I'm having a bit of trouble understanding the blue dotted lines in the following picture of autocorrelation function: enter image description here

Could someone give me a simple explanation, what they are telling me?


4 Answers 4


The lines give the values beyond which the autocorrelations are (statistically) significantly different from zero. Your ACF seems to indicate seasonality. I recommend Forecasting: Principles and Practice by Hyndman & Athanasopoulos, which is freely available online. (You can also buy a paper version.)

This section, in particular, gives details on the blue lines:

For white noise series, we expect each autocorrelation to be close to zero. Of course, they will not be exactly equal to zero as there is some random variation. For a white noise series, we expect 95% of the spikes in the ACF to lie within ±2/√T where T is the length of the time series. It is common to plot these bounds on a graph of the ACF (the blue dashed lines above). If one or more large spikes are outside these bounds, or if substantially more than 5% of spikes are outside these bounds, then the series is probably not white noise.

  • 1
    $\begingroup$ @pidosaurus: good point, I should have noted the actual title of the book. I have edited my answer to include it. The entire otexts.com website seems to be down. Please just check back later - the book was online just a day ago, and I know the authors are working on the 2nd edition, so I'm sure it will come back - and the book is truly highly recommended. $\endgroup$ May 23, 2017 at 18:09
  • $\begingroup$ @pidosaurus: thanks for catching & editing that! Seems like I made an error in typing in the URL. (Makes me wonder how I got six upvotes before someone noticed...) $\endgroup$ May 23, 2017 at 20:59
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    $\begingroup$ See this question for details on how the confidence band is actually calculated. $\endgroup$
    – Candamir
    Nov 17, 2017 at 21:33

It looks like seasonality (of length 18 periods) and a longer cyclical term of about 6 seasonal intervals.

It might also be caused by an actual periodic function

What does the PACF or IACF look like?

Edit: The plot looks to be one generated in R; the blue dashed lines represent an approximate confidence interval for what is produced by white noise, by default a 95% interval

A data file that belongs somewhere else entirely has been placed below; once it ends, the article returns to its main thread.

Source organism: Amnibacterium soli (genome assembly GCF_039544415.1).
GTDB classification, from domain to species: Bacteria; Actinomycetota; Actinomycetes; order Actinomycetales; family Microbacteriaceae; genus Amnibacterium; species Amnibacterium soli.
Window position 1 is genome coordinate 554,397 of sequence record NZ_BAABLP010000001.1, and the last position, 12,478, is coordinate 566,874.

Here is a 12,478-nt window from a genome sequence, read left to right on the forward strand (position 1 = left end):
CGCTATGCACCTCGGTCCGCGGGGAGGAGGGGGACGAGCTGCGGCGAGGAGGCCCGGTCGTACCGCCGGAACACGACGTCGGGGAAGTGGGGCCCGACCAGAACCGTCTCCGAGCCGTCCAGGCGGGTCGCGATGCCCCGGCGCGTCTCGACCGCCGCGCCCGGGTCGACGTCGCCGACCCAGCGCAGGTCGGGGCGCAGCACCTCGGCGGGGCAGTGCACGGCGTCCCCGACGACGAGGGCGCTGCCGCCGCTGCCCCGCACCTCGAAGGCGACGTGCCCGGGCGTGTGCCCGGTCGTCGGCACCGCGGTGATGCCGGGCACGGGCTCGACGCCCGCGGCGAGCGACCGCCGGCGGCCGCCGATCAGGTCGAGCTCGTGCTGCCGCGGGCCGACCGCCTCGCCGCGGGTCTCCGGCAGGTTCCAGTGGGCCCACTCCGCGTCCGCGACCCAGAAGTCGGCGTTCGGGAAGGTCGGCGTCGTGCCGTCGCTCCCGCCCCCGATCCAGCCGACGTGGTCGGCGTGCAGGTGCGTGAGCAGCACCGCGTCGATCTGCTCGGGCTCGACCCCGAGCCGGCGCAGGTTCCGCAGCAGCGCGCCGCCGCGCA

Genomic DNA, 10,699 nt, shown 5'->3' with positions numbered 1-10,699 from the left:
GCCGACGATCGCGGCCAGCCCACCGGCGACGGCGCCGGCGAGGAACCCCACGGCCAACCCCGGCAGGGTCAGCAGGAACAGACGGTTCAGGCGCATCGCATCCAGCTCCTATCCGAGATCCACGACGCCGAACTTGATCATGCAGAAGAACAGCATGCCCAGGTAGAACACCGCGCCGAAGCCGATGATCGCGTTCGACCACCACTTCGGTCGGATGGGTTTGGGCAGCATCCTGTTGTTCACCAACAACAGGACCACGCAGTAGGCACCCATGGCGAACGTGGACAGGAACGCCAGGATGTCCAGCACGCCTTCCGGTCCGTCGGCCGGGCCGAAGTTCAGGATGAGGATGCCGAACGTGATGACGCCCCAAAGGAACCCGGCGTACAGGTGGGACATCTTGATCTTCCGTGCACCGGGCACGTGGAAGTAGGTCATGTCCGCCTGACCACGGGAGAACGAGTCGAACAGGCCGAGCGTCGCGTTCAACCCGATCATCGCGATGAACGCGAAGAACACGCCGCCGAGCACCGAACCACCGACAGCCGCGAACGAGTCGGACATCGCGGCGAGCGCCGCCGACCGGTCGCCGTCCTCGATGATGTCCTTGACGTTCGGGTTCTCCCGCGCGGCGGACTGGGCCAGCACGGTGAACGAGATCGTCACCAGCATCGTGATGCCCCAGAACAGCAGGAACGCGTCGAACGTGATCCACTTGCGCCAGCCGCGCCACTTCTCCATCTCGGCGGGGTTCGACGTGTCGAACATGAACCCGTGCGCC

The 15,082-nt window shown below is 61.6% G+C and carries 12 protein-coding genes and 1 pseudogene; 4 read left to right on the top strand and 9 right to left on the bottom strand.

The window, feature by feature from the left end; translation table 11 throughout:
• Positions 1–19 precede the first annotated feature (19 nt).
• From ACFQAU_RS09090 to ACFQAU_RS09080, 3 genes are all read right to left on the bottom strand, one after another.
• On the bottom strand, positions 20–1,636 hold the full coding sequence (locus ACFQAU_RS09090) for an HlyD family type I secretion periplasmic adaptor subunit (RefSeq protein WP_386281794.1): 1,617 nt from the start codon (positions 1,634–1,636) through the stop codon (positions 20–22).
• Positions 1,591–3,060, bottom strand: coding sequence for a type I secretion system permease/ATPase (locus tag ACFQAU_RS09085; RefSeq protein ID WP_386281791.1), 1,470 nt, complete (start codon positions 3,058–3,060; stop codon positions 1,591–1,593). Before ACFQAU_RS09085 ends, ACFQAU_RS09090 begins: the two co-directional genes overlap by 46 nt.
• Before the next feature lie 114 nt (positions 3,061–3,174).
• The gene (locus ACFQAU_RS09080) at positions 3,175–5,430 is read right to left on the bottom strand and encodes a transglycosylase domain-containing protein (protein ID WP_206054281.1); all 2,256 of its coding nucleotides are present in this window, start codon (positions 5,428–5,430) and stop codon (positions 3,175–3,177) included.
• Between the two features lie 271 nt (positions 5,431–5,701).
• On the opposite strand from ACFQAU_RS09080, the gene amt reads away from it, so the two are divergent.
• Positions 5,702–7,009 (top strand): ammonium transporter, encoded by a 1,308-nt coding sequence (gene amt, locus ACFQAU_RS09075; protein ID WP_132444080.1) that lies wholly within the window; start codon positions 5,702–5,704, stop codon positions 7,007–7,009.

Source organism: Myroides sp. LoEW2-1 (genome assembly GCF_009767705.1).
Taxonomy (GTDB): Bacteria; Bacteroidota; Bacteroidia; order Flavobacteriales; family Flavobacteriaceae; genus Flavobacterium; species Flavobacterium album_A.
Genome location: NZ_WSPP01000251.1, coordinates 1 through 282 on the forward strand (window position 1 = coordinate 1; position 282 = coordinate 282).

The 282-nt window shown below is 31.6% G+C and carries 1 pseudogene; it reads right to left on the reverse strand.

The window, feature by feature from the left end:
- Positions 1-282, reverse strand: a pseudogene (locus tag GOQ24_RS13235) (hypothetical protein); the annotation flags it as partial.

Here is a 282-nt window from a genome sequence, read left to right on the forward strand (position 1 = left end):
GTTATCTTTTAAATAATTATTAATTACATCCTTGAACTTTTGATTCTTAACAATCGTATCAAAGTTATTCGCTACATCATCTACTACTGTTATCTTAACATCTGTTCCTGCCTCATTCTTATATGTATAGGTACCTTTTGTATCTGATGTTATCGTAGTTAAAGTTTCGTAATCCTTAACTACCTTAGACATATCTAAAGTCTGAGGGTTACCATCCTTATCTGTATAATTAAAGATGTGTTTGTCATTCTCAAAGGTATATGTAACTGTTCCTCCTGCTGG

• $\begingroup$ I took the picture from a book and there isn't PACF given...but I'm only interested on the blue dotted line :) Thank you $\endgroup$
    – jjepsuomi
    Feb 8, 2013 at 11:43
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    $\begingroup$ You can get (a little) more information from the help for the function plot.acf under the entries for things with ci in their name under Arguments, as well as the whole of the Note section - find that help page here $\endgroup$
    – Glen_b
    Feb 8, 2013 at 22:41

They are telling you whether the correlation at that lag is significant. Imagine if you have your samples all independent in the time series (which is the null hypothesis), the correlation at that lag will be calculated as

$ var( Corr(x, y) ) = var( \frac{Cov(x, y)}{\sigma_x * \sigma_y} ) = var( \frac{\mu_{xy}- \mu_x * \mu_y}{\sigma_x * \sigma_y} ) = var( \frac{\mu_{xy}}{\sigma_x * \sigma_y} ) = \frac{ (\mu_x^2 + \sigma_x^2)*(\mu_y^2 + \sigma_y^2) - \mu_x^2 * \mu_y^2}{n * \sigma_x^2 * \sigma_y^2} $

When $x$ and $y$ are with mean 0, you get $ var( Corr(x, y) ) = 1/n $.

Thus, if you are looking for the 95% confidence interval, you have $ [ -1.96/\sqrt{n}, +1.96/\sqrt{n} ]$.


I agree with all the other answers here, but there's one additional thing that I think is important to keep in mind when looking at these plots: lack of significance is not necessarily very strong evidence of no autocorrelation structure. In other words, just because none of the vertical bars cross the blue lines doesn't make it certain that you are looking at a white noise series.

This is always true in hypothesis testing: if you fail to reject the null (in this case, that the series is white noise), you are not justified in taking that as evidence for the null. The blue bars show values that are compatible with the null, but they could also be compatible with many alternative hypotheses.

You can convince yourself of this with simple simulations: here we simulate from a known MA(1) model. We know that the true model has an ACF value of 0.6 at lag = 1. However, in a small-ish sample, the sample estimate may be off by quite a bit.

The plot below shows that the ACF value at lag = 1 is not significant. However, we should not take this as definitive evidence against an MA structure. In this case, we know that that is the true model.



series_length <- 25
ma_coefficient <- .6

# Simulate from a known MA(1) model. 
# We know that the true model would have an ACF value of `ma_coefficient`
#   at lag = 1 
y <- arima.sim(series_length, 
               model = list(ma = ma_coefficient))

# See plot below. ACF value at lag = 1 is not significant. 
# However, we should not take this as definitive evidence against 
# an MA structure. In this case, we *know* that that is the true model. 

Demonstration that a non-white-noise series can yield an ACF with non-significant values


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